The products in Patola have been diversified from traditional sarees to stoles, scarves, cushion covers. Similarly more contemporary designs have been introduced along with the traditional patola weave.

Tangaliya

A product of the Dangasiya community in Surendranagar District, the name originates from the cloth worn traditionally by the Bharwad community’s men (herdsmen), until very recently where it was adapted to the design of the weave, which is unique and labour intensive. Every dot in the design is made by the artisan wrapping yarn around a number of threads, which brings out the design on both sides.

Earlier only wool was used in making products especially shawls, and dhaablas (blankets), this has been expanded to using cotton and making products such as kurti materials, dupattas, cushion covers, napkins, coatis etc.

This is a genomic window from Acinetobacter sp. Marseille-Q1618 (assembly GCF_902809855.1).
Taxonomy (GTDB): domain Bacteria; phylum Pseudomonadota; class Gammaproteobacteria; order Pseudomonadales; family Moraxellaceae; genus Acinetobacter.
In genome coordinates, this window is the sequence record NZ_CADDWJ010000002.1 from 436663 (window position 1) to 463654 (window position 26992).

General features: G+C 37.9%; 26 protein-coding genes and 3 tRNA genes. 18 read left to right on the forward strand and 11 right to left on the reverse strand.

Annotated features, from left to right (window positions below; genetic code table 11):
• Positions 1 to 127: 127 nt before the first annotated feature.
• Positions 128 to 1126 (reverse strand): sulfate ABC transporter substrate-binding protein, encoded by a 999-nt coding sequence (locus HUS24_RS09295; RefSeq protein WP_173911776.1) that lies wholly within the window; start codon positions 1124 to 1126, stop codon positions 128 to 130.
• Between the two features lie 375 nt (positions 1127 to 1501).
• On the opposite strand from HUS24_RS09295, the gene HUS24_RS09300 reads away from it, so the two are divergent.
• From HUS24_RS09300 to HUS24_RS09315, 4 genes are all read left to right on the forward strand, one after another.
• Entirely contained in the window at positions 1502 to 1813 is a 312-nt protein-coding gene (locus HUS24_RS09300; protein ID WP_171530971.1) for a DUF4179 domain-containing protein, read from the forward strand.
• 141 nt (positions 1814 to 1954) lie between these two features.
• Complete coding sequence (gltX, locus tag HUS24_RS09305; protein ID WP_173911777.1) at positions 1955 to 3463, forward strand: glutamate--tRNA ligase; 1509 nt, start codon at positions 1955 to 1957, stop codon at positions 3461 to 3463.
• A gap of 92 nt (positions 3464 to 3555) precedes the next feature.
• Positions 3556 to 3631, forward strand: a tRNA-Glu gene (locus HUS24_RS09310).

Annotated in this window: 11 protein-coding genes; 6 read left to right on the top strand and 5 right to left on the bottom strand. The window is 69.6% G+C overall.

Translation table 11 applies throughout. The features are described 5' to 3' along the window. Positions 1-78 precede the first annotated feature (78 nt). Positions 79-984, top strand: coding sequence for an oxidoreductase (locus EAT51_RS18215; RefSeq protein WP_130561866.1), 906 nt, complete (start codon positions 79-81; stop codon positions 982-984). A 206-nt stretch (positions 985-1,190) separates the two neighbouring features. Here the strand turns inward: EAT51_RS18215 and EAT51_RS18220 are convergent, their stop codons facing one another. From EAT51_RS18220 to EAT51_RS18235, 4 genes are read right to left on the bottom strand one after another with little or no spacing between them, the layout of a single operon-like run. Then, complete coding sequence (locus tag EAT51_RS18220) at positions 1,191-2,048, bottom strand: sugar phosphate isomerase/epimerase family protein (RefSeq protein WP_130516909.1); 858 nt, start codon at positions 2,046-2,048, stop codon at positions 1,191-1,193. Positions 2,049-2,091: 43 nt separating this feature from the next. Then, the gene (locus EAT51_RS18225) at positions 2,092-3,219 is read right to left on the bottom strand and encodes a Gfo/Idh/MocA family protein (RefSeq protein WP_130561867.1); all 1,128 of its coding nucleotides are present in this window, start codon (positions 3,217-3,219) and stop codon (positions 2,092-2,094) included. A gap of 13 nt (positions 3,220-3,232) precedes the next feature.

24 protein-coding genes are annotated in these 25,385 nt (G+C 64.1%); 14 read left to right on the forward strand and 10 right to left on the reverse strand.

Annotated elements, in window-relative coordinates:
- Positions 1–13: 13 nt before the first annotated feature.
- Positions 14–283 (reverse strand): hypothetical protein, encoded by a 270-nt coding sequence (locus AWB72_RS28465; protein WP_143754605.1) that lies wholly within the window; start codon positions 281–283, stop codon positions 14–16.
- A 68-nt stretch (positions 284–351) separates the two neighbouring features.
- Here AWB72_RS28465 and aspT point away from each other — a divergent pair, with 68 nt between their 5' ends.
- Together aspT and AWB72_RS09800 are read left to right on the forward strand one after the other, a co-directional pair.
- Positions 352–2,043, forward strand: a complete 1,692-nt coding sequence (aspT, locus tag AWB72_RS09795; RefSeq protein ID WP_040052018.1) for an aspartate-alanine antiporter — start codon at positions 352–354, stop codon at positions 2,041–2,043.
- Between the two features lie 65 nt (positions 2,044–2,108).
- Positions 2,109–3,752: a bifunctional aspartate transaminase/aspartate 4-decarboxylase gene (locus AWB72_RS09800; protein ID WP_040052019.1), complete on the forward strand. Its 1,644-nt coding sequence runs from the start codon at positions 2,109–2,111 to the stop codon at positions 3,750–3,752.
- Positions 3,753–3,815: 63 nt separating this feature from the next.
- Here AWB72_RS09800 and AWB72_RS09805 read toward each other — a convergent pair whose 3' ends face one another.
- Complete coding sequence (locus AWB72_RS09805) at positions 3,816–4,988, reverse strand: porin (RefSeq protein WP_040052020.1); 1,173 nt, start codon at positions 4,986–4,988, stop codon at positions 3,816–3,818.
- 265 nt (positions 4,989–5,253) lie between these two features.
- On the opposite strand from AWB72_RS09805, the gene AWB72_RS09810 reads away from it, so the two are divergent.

Best out of Waste

India has always been a land of making the most out of a resource and in a similar effort families in Surendranagar use old sarees to fashion foot mats, rugs, runners, and asans (long mats for seating diners traditionally). This innovation helps use old synthetic sarees and also supports entire families through the income earned.

Hand woven Cotton

In the land of Gandhi, where large machines today manufacture miles of yarn, there are still a few families that weave cotton on wooden looms preparing a blend of soft designs of this cool fabric. The material is sold by the metre, but one can also find sheets and curtains of these.

The Exhibition-Sale will be held:

Date: 6th—8th Aug 2010 (Friday-Sunday)

Time: 11:00 a.m. to 6: 00 p.m.

Venue: “Shree Ramdev Villa”, 1 – A, Aagman Row Houses, Nr. Satatya Heights, Prernatirth Derasar Road Jodhpur Gam,

Ahmedabad – 380 015